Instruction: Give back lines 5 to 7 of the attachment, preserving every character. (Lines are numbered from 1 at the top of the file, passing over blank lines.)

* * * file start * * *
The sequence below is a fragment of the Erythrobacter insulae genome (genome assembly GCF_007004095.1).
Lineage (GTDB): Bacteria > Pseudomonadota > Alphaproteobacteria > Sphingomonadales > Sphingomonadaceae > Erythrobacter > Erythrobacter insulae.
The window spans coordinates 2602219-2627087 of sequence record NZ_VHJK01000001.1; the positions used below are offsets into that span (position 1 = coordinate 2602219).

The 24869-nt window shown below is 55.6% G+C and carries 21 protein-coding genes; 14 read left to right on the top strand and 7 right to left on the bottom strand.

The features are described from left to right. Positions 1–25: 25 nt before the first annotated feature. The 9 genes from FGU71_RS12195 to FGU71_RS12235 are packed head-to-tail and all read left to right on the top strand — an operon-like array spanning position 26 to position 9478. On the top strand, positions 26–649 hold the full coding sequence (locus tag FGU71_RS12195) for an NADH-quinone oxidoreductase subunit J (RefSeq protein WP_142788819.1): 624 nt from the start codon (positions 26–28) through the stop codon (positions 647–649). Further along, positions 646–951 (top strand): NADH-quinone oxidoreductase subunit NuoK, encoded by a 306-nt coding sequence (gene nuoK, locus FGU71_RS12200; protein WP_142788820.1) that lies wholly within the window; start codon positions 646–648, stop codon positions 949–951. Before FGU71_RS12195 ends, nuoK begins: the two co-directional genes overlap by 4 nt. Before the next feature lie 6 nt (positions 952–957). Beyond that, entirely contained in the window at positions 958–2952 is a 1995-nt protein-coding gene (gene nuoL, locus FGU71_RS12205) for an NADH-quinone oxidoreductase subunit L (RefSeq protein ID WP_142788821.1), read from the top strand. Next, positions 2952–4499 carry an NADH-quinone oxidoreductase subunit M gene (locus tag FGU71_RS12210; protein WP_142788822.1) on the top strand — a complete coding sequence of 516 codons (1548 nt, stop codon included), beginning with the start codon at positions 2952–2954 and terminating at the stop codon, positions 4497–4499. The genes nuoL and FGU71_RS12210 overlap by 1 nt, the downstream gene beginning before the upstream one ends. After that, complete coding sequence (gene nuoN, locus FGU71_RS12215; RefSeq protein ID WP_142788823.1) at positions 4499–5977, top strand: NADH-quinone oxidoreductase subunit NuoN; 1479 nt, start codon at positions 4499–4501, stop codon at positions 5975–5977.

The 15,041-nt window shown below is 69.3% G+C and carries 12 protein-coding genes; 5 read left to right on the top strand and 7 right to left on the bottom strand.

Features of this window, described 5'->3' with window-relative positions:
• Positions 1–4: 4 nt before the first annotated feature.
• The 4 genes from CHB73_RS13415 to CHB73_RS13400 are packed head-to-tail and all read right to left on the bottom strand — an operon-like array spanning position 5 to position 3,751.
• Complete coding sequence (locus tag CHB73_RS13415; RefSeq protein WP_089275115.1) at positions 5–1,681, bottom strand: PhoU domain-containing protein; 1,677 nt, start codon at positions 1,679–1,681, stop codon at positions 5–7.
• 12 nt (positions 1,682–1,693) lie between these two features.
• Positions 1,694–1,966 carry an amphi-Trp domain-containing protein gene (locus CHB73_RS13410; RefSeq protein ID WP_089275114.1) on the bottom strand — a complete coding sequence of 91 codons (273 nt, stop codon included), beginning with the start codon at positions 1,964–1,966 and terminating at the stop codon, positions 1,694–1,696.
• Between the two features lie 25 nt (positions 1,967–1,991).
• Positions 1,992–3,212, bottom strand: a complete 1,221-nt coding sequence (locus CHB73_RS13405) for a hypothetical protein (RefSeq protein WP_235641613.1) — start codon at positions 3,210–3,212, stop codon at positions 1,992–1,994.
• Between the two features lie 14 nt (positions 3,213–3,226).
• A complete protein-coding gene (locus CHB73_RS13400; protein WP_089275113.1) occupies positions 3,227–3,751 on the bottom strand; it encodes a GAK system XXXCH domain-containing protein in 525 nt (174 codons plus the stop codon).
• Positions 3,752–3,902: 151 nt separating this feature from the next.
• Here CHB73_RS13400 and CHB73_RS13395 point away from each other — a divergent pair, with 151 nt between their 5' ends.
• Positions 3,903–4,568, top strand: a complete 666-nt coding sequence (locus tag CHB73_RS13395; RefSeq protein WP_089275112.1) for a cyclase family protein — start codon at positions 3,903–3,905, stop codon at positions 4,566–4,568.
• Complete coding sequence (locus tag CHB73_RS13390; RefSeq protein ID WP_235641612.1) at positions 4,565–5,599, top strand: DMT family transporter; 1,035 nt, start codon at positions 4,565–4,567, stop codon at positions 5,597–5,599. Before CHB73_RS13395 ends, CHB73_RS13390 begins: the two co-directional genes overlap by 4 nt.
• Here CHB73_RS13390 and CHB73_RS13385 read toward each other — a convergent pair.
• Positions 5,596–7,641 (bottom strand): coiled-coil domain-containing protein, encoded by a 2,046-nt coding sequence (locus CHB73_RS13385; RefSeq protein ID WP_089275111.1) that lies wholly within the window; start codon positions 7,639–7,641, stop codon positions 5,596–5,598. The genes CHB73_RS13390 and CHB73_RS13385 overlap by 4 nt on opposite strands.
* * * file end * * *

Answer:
The features are described from left to right. Positions 1–25: 25 nt before the first annotated feature. The 9 genes from FGU71_RS12195 to FGU71_RS12235 are packed head-to-tail and all read left to right on the top strand — an operon-like array spanning position 26 to position 9478. On the top strand, positions 26–649 hold the full coding sequence (locus tag FGU71_RS12195) for an NADH-quinone oxidoreductase subunit J (RefSeq protein WP_142788819.1): 624 nt from the start codon (positions 26–28) through the stop codon (positions 647–649). Further along, positions 646–951 (top strand): NADH-quinone oxidoreductase subunit NuoK, encoded by a 306-nt coding sequence (gene nuoK, locus FGU71_RS12200; protein WP_142788820.1) that lies wholly within the window; start codon positions 646–648, stop codon positions 949–951. Before FGU71_RS12195 ends, nuoK begins: the two co-directional genes overlap by 4 nt. Before the next feature lie 6 nt (positions 952–957). Beyond that, entirely contained in the window at positions 958–2952 is a 1995-nt protein-coding gene (gene nuoL, locus FGU71_RS12205) for an NADH-quinone oxidoreductase subunit L (RefSeq protein ID WP_142788821.1), read from the top strand. Next, positions 2952–4499 carry an NADH-quinone oxidoreductase subunit M gene (locus tag FGU71_RS12210; protein WP_142788822.1) on the top strand — a complete coding sequence of 516 codons (1548 nt, stop codon included), beginning with the start codon at positions 2952–2954 and terminating at the stop codon, positions 4497–4499. The genes nuoL and FGU71_RS12210 overlap by 1 nt, the downstream gene beginning before the upstream one ends. After that, complete coding sequence (gene nuoN, locus FGU71_RS12215; RefSeq protein ID WP_142788823.1) at positions 4499–5977, top strand: NADH-quinone oxidoreductase subunit NuoN; 1479 nt, start codon at positions 4499–4501, stop codon at positions 5975–5977.

The 15,041-nt window shown below is 69.3% G+C and carries 12 protein-coding genes; 5 read left to right on the top strand and 7 right to left on the bottom strand.

Features of this window, described 5'->3' with window-relative positions: